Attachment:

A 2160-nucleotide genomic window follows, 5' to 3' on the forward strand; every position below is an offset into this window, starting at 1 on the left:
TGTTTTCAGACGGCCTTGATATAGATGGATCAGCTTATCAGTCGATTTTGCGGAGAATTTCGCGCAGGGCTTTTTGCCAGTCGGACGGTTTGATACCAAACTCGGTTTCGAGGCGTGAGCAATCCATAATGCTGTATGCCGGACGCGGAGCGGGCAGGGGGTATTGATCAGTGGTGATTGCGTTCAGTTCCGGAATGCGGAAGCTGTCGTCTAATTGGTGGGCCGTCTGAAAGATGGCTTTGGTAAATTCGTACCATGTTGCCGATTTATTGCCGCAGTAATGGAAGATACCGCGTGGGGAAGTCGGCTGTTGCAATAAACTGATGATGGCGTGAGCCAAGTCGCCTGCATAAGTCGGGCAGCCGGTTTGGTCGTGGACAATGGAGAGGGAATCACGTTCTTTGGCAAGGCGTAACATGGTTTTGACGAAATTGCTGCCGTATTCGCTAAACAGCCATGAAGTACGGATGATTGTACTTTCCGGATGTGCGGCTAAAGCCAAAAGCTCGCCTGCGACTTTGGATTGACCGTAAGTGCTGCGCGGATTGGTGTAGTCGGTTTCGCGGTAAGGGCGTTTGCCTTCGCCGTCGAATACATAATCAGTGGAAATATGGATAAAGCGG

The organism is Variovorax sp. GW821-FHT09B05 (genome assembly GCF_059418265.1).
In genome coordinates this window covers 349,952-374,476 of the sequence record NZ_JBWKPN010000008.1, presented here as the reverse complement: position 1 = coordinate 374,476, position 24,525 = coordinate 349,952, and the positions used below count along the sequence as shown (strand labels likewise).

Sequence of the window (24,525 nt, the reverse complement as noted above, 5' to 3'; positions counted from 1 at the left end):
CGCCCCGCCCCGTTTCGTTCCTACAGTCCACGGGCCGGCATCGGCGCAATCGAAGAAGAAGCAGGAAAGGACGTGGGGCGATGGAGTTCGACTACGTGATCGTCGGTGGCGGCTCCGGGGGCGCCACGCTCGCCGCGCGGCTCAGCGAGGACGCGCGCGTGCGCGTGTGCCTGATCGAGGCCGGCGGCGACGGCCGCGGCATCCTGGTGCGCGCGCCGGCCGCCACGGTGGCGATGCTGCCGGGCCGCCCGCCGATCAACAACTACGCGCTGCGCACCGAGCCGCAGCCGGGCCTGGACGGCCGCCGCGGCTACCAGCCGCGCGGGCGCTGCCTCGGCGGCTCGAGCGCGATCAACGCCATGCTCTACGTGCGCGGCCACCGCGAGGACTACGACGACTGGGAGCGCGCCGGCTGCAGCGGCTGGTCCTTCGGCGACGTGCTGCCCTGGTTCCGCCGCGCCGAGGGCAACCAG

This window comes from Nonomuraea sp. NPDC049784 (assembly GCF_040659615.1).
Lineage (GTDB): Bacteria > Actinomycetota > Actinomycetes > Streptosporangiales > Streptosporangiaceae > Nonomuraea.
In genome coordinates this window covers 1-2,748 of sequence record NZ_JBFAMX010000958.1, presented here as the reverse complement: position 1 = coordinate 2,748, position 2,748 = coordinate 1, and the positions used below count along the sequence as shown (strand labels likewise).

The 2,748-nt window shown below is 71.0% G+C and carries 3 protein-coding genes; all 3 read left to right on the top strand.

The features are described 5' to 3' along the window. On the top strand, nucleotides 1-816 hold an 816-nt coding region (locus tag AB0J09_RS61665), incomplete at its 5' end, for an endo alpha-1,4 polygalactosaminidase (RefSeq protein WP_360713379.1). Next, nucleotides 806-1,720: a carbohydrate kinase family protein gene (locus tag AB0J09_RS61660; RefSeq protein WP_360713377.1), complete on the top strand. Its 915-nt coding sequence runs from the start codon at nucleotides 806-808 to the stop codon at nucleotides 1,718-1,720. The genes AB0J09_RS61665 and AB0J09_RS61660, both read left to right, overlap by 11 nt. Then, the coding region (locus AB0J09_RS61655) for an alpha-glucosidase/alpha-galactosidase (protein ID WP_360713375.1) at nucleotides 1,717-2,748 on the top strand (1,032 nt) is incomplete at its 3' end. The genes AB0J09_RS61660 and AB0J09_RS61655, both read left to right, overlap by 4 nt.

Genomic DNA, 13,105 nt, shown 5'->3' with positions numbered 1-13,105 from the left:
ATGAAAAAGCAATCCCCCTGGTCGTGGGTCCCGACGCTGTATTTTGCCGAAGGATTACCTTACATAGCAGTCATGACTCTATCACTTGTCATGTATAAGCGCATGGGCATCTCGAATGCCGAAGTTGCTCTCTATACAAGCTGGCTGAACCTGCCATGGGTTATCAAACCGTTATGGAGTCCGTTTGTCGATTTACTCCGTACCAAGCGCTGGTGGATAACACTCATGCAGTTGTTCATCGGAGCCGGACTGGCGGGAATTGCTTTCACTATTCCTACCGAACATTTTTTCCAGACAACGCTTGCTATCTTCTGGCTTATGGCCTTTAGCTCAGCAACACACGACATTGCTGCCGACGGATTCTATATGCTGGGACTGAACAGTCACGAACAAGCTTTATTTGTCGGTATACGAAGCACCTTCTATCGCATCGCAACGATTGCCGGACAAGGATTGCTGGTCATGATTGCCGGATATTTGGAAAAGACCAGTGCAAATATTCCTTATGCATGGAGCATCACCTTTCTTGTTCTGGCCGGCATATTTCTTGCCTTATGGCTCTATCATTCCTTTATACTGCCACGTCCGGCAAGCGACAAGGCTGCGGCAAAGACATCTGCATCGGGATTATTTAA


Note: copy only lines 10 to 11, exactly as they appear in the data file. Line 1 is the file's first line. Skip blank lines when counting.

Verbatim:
The 2,748-nt window shown below is 71.0% G+C and carries 3 protein-coding genes; all 3 read left to right on the top strand.

The features are described 5' to 3' along the window. On the top strand, nucleotides 1-816 hold an 816-nt coding region (locus tag AB0J09_RS61665), incomplete at its 5' end, for an endo alpha-1,4 polygalactosaminidase (RefSeq protein WP_360713379.1). Next, nucleotides 806-1,720: a carbohydrate kinase family protein gene (locus tag AB0J09_RS61660; RefSeq protein WP_360713377.1), complete on the top strand. Its 915-nt coding sequence runs from the start codon at nucleotides 806-808 to the stop codon at nucleotides 1,718-1,720. The genes AB0J09_RS61665 and AB0J09_RS61660, both read left to right, overlap by 11 nt. Then, the coding region (locus AB0J09_RS61655) for an alpha-glucosidase/alpha-galactosidase (protein ID WP_360713375.1) at nucleotides 1,717-2,748 on the top strand (1,032 nt) is incomplete at its 3' end. The genes AB0J09_RS61660 and AB0J09_RS61655, both read left to right, overlap by 4 nt.